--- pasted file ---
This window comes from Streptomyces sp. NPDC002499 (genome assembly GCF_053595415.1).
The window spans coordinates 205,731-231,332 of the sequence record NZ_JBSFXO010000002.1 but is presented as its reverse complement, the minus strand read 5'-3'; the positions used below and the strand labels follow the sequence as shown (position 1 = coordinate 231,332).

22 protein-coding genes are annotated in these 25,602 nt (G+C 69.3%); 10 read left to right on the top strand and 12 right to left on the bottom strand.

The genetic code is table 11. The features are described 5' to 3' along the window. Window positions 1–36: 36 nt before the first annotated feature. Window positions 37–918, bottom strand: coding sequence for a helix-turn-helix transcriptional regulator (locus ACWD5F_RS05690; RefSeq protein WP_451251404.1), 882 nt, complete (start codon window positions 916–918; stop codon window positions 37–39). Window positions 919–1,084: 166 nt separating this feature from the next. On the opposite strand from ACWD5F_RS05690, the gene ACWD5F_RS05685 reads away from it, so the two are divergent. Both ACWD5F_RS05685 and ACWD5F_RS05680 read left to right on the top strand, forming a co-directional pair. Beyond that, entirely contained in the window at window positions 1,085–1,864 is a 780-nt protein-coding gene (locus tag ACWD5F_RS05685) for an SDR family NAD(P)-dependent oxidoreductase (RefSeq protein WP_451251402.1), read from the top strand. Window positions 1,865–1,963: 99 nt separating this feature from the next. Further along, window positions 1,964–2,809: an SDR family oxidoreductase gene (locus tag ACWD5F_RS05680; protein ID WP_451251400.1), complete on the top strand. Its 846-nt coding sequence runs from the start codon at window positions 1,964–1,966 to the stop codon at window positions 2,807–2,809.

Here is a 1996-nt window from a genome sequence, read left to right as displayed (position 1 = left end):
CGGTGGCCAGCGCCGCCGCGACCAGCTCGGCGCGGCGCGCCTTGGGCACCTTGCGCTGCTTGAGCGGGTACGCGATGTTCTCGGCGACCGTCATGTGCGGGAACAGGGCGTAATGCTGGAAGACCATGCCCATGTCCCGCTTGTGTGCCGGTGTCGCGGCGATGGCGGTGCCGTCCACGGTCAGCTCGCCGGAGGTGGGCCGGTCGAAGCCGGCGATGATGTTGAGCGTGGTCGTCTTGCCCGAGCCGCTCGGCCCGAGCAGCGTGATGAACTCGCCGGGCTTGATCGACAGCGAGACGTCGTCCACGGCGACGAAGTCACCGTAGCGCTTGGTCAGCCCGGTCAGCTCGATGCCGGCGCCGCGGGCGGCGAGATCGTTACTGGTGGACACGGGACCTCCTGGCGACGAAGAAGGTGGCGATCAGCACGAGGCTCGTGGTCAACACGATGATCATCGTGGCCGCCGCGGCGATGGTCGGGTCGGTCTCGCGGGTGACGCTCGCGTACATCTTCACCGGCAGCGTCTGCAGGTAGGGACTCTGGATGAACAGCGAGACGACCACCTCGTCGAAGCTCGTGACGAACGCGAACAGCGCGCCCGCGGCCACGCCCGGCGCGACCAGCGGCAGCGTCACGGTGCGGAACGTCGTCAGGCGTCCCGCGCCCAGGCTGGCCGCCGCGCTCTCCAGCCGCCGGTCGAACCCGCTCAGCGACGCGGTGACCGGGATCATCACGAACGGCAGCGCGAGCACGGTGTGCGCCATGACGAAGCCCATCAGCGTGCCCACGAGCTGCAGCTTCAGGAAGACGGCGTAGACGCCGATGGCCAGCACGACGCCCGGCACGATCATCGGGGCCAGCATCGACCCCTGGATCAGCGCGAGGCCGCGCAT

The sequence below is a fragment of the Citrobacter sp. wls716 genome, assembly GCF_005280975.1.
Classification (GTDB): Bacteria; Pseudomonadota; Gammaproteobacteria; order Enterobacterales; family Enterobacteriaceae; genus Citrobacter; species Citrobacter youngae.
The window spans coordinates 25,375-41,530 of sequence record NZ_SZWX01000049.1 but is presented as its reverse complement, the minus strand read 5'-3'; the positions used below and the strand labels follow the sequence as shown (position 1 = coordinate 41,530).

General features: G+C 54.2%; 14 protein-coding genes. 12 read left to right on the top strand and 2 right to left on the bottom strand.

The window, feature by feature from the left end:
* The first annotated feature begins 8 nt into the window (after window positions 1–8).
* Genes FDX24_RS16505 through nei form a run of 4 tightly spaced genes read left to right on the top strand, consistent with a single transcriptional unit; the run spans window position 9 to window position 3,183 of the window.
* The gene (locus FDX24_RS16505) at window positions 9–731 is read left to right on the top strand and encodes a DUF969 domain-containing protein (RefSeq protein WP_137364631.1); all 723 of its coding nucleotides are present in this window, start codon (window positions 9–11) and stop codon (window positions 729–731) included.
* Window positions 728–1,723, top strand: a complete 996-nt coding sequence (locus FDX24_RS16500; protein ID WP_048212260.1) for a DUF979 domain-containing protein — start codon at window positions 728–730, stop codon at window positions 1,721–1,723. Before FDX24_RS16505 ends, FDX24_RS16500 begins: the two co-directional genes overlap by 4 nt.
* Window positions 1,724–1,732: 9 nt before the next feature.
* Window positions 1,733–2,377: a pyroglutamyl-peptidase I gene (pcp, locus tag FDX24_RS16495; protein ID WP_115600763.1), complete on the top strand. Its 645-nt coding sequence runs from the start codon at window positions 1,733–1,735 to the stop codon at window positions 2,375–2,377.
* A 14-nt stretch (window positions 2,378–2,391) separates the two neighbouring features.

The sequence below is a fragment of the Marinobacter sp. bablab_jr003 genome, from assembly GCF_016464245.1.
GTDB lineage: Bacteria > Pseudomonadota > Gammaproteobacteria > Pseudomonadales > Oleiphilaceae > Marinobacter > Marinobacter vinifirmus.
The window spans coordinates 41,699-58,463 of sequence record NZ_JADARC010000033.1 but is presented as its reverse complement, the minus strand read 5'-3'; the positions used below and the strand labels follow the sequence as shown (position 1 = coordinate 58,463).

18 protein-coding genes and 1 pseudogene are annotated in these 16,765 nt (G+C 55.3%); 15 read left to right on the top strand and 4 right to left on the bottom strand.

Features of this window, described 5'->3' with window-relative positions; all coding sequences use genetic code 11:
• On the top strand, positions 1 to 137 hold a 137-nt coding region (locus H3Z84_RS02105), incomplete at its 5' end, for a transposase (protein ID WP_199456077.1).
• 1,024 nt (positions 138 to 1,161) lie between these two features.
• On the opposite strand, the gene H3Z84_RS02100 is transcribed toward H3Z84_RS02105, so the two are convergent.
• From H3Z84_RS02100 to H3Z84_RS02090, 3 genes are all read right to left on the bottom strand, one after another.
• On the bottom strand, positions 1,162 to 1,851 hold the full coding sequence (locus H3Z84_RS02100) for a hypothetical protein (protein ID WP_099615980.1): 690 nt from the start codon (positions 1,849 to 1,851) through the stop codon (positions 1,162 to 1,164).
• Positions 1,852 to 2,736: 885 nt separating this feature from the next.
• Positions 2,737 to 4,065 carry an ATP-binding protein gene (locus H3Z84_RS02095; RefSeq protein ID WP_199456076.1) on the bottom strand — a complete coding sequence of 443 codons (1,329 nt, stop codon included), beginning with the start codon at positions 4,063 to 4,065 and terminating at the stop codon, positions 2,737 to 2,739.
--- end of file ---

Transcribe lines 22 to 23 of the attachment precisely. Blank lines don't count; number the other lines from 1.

18 protein-coding genes and 1 pseudogene are annotated in these 16,765 nt (G+C 55.3%); 15 read left to right on the top strand and 4 right to left on the bottom strand.

Features of this window, described 5'->3' with window-relative positions; all coding sequences use genetic code 11: